UK Election 2024

Independent candidate Leanne Mohamad — Gaza has been an awakening for a new wave of politics

Standing against shadow health minister Wes Streeting in the Ilford North constituency, the British-Palestinian activist wants to make democracy about people, not parties

Independent candidate Leanne Mohamed — Gaza has been an awakening for a new wave of politics
Leanne Mohamad (2nd from right), canvassing in Ilford with supporters. Photo courtesy of Julia Forsman

It’s a Friday evening in early June at a small community centre in Ilford. The room buzzes with the chatter of around 200 people. Elderly men and women, parents with small children and groups of young friends are all gathered to hear from their local independent parliamentary candidate Leanne Mohamad.

Enthusiastic cheers greet Mohamad as she enters the room. Dressed in a striking royal blue two-piece suit, she smiles at the crowd as she makes her way to the front, joined by campaign manager Salma Kalisvaart and Guardian columnist Owen Jones, who has endorsed her bid for office.

“This is a new wave of politics. We need to move on from this two-party duopoly,” Mohamad tells her audience. “We have been disconnected from what real power is — it is not the parties, it is the people.”

Mohamad, 23, is a British-Palestinian activist, born and raised in Ilford. At the age of 15, she won a competition organised by the Jack Petchey Foundation with an impassioned speech about her young cousin, who died because he could not access medical treatment in Palestine. Since then, she has been a regular guest at pro-Palestine demonstrations, speaking alongside figures such as Jeremy Corbyn, Palestinian journalist Motaz Azaiza and rapper Lowkey. 

In the Ilford North constituency, Mohamad is challenging Labour’s Wes Streeting, who has held the seat for a decade. Streeting has served as a key member of the shadow cabinet since Keir Starmer’s election as party leader in 2020 and is poised to become the next secretary of state for health and social care, should Labour win the upcoming general election.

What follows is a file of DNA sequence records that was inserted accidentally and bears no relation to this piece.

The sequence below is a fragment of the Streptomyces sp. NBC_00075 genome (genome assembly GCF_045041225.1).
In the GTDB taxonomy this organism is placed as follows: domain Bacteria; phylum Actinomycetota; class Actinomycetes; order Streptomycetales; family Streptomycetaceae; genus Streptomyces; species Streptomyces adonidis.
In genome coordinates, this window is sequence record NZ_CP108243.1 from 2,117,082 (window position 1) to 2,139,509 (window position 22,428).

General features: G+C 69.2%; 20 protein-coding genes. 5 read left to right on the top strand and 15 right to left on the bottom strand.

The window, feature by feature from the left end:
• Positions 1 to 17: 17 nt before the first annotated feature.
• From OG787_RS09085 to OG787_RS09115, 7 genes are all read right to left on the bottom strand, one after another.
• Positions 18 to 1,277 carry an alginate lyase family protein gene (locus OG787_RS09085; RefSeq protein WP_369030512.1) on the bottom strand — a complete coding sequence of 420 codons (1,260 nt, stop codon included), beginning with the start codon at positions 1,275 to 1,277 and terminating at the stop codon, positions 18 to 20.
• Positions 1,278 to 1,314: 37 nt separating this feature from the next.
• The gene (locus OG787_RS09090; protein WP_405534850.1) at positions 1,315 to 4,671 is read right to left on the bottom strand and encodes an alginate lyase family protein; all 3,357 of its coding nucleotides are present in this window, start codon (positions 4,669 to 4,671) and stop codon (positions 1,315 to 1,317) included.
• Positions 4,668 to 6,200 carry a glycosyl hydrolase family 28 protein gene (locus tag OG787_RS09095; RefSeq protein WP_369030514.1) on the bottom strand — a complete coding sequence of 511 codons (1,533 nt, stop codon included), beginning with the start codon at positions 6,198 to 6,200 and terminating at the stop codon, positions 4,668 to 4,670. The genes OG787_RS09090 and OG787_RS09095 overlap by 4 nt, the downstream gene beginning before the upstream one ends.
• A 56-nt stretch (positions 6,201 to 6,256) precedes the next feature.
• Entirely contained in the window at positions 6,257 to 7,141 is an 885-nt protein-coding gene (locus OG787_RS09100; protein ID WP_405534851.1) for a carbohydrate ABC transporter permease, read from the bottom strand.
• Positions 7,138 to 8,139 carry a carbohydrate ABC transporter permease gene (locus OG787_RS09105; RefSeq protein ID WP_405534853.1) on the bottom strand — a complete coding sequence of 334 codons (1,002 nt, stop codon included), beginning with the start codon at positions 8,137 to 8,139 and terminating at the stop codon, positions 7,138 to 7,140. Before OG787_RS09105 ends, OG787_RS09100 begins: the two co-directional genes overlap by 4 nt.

Mohamad was officially selected to stand for election in January. The campaign was led by Redbridge Community Action Group (RCAG), a local organisation that mobilised to find an independent candidate after Streeting abstained from a vote for a ceasefire in Gaza in November 2023.

“No one can deny that Gaza is what has brought us together — it brought about an awakening,” Mohamad said when I met with her earlier this month. “Keir Starmer came out and supported Israel cutting off food and water to more than two million Palestinians. Wes argued that the ceasefire vote was at the wrong time. 

“That’s when so many members of our community resigned their membership. That’s when we decided that it was time to hold this politician accountable. Wes doesn’t represent us, he doesn’t listen to us and he’s invisible, so what’s the point in having him as our MP?”

To secure her selection, Mohamad took part in a process that whittled down 20 hopefuls from the Ilford area, eventually winning a hustings featuring the final three candidates. “I really didn’t think I would get it when I applied,” Mohamad told me. “I thought, ‘Let me just try the interview stage, it would be a cool experience’.”